Phillip Hamrick | Kent State University

Phillip Hamrick

Phillip Hamrick (PhD, Georgetown University, 2013) is an assistant professor and principal investigator of the Language and Cognition Research Laboratory. Dr. Hamrick conducts experimental research on the neurocognition of second language acquisition, focusing on the roles general cognitive capacities (e.g., memory, awareness, perception, attention) in the learning process. He also conducts meta-research on research methods themselves in order to improve the validity of language learning research.

He employs a variety of research techniques including reaction time, eye-tracking, neurophysiology, and computational modelling. His research appears in journals across several disciplines, including Bilingualism: Language and Cognition, Studies in Second Language Acquisition, Language Learning, Learning and Individual Differences, and Canadian Journal of Experimental Psychology.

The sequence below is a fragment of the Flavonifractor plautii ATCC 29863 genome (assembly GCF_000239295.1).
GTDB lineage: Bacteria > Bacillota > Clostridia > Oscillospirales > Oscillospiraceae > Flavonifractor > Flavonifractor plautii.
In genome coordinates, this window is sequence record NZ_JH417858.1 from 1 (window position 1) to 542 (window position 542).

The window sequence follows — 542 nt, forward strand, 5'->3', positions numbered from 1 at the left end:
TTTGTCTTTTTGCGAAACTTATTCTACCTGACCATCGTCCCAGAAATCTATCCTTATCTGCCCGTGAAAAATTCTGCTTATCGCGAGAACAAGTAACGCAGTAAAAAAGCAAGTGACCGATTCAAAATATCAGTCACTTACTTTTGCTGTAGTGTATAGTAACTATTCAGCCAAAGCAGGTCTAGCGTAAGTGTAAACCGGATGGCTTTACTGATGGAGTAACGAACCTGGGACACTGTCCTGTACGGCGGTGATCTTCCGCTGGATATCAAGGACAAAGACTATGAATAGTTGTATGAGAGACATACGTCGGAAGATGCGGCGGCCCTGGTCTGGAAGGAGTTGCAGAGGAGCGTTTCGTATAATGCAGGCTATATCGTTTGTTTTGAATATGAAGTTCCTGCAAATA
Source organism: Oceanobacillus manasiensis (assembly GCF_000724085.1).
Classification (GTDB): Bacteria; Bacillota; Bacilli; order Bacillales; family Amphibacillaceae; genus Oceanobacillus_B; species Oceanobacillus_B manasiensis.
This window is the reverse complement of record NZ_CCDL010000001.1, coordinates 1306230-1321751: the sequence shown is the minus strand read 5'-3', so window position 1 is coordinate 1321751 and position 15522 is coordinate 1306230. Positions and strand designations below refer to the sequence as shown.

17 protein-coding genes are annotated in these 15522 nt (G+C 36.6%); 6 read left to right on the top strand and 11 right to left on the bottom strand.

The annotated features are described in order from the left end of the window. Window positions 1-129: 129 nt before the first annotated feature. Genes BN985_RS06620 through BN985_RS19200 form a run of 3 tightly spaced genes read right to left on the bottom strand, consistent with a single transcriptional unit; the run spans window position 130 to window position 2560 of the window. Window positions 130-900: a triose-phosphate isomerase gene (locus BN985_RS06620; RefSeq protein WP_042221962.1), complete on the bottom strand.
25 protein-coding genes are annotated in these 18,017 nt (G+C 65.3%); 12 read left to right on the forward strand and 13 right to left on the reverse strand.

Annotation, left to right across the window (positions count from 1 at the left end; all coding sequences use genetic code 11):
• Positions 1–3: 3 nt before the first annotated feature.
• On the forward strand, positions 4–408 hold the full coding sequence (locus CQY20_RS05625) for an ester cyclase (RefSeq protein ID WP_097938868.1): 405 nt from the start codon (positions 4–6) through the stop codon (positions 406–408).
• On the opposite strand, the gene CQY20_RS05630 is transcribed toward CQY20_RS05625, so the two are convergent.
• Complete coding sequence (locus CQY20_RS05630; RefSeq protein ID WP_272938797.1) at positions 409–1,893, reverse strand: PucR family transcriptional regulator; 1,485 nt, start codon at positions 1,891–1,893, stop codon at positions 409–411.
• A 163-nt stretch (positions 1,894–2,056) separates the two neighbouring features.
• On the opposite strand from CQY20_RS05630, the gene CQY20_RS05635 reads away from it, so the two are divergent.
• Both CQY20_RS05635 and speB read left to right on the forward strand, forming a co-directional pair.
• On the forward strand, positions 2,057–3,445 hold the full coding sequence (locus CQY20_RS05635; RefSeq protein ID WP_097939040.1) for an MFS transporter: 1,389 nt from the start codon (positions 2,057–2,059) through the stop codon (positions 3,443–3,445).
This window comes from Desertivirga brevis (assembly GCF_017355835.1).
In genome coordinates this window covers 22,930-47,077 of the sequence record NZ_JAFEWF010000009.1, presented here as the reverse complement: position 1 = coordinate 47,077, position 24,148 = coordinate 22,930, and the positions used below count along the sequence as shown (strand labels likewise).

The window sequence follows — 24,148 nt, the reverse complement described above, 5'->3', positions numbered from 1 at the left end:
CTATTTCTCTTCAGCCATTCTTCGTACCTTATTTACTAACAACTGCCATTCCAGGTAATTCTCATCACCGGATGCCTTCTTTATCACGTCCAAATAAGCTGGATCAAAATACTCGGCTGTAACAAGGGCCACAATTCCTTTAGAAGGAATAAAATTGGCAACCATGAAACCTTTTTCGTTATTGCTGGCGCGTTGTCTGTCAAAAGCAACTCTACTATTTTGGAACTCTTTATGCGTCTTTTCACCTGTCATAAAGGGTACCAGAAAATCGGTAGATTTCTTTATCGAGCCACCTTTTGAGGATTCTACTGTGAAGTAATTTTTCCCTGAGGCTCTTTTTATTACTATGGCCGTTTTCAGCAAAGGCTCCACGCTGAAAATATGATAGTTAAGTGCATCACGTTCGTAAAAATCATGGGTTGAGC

For more information, please visit his lab website:

Research Areas
  • Second Language Acquisition
  • Memory
  • Implicit/Explicit Language Learning
  • Research Methods and Statistics

Job Department:

Hamrick, P., & Ullman, M.T. (2016). A neurocognitive perspective on retrieval interference in L2 sentence processing. Bilingualism: Language and Cognition.Hamrick, P. (2015). Declarative and procedural memory as individual differences in incidental language learning. Learning and Individual Differences, 44, 9-15.Rebuschat, P., Hamrick, P., Sachs, R., Ziegler, N., & Riestenberg, K. (2015). Triangulating measures of awareness: A contribution to the debate on learning without awareness. Studies in Second Language Acquisition, 37, 299-334.Hamrick, P., & *Pandza, N.B. (2014). Competitive lexical activation during ESL spoken word recognition. International Journal of Innovation in English Language Teaching and Research, 3, 1-21.Hamrick, P. (2014). Recognition memory for novel syntactic structures. Canadian Journal of Experimental Psychology, 68, 2-7.Hamrick, P. (2014). A role for chunk formation in statistical learning of second language syntax. Language Learning, 64, 247-278.